Chess: World champion Carlsen withdraws from St Louis after shock defeat
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Magnus Carlsen, the world champion, shocked chess on Monday when he withdrew from the prestige Sinquefield Cup in St Louis following his third round loss to the new US star Hans Niemann, 19. It was the first withdrawal of the Norwegian’s entire career, and the only explanation in his tweet was a cryptic video clip of the football manager José Mourinho commenting: “If I speak I am in big trouble”, during one of his press conferences about match refereeing.
St Louis officials reacted by delaying the broadcasts for round four by 15 minutes, a measure generally applied to prevent cheating, and by intensifying the metal detector checks on players at the start of the round. Results were negative.
Niemann’s 57-move victory with the black pieces, which gave him the tournament lead and took his world rating to above 2700, had proved a triumph of anticipation.
He had prepared that morning for Carlsen’s unlikely opening choice of 4 g3 against the Nimzo-Indian 1 d4 Nf6 2 c4 e6 3 Nc3 Bb4. Carlsen had used the same variation by transposition at Kolkata 2019.
There were allegations that Carlsen may have believed that his own preparations might not have been private. Long ago, during the 1986 world championship match, Garry Kasparov lost three games in a row to Anatoly Karpov, and dismissed one of his aides, Yevgeniy Vladimirov, for allegedly passing information.
Niemann obtained easy equality out of the opening, but the position was still objectively nearly level with a black advantage of just 0.3 according to the supercomputer Sesse. Carlsen missed several later chances to steer for a draw, by 22 Ne4! 40 Rxb7! or 42 Rf4!
The teenager from California, who does not have a coach but whose rating has jumped 250 points in three years, had already beaten the world champion a month earlier in an online tournament in Miami, when he made headlines for a one-sentence victory interview where he replied: “Chess speaks for itself,” before walking off. This time his postgame comment was: “It must be embarrassing for the world champion to lose to an idiot like me. I feel bad for him!”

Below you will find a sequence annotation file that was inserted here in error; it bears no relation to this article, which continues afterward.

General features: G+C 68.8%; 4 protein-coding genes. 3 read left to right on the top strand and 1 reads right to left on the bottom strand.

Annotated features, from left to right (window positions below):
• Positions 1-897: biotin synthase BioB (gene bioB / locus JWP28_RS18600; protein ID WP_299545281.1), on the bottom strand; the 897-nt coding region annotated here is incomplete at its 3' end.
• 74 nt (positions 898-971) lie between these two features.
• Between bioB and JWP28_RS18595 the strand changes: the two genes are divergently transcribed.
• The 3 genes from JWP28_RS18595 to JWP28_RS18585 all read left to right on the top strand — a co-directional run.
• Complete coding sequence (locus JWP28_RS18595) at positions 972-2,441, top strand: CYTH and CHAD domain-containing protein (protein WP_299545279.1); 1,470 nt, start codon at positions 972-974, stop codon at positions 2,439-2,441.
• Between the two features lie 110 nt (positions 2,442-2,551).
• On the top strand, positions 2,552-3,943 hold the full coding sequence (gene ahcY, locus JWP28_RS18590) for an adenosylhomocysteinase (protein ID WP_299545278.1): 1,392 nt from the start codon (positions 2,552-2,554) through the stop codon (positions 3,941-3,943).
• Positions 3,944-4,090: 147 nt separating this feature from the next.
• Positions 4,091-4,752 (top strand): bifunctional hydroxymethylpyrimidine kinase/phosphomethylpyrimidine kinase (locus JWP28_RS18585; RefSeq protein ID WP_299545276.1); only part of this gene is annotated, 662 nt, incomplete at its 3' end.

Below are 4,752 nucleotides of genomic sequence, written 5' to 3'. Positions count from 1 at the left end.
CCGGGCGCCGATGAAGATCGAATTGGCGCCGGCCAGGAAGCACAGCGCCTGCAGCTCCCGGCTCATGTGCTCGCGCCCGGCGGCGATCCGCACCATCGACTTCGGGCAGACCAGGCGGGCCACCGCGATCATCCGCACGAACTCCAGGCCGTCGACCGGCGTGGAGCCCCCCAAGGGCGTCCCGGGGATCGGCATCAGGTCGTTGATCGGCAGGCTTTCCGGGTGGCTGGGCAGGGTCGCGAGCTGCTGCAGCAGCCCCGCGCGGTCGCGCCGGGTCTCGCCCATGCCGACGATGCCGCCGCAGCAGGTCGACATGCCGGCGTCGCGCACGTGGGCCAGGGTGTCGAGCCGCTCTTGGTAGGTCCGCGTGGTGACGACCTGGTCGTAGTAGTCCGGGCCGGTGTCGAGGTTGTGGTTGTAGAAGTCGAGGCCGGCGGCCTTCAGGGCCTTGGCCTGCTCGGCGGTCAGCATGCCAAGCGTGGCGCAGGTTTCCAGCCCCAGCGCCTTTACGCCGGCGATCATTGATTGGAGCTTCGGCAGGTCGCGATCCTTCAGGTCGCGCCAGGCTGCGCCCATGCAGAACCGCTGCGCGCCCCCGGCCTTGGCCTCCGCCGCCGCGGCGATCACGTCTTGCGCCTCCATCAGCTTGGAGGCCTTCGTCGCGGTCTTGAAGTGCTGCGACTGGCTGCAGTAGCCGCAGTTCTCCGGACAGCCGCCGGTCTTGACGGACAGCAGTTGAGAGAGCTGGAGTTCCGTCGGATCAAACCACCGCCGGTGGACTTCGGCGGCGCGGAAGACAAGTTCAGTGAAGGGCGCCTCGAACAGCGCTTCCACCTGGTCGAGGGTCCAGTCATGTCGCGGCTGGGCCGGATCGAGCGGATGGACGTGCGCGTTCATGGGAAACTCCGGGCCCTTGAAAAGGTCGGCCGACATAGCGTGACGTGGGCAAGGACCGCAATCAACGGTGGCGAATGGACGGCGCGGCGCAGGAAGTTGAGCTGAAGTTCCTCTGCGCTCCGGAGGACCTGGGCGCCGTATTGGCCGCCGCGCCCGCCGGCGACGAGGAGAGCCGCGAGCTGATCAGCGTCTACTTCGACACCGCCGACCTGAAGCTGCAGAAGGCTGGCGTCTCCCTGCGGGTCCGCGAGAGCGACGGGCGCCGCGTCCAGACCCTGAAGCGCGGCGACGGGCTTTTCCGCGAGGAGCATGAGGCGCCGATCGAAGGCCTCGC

Carlsen’s loss ended a run of 53 classical games without defeat for the world champion, and will raise questions about his motivation following his announcement that he would not defend his world title against Russia’s Ian Nepomniachtchi.
He had begun well in St Louis, defeating Nepomniachtchi in the first round by means of a trademark Carlsen grind from an apparently level opening, and taking his score against his rival to six points from their last seven meetings.
That fatal third round on Sunday has changed everything. Carlsen’s tournament score will be cancelled, but his games will be rated and his ambition of a record 2900 rating will be more distant. Meanwhile, cheating allegations have continued online, notably on GM Hikaru Nakamura’s Twitch stream, and the whole episode probably has further to run.
White mates in two moves, against any black defence (by Fritz Giegold, Die Zeit 1972). Clue: White has several tempting checks, but none of them work.
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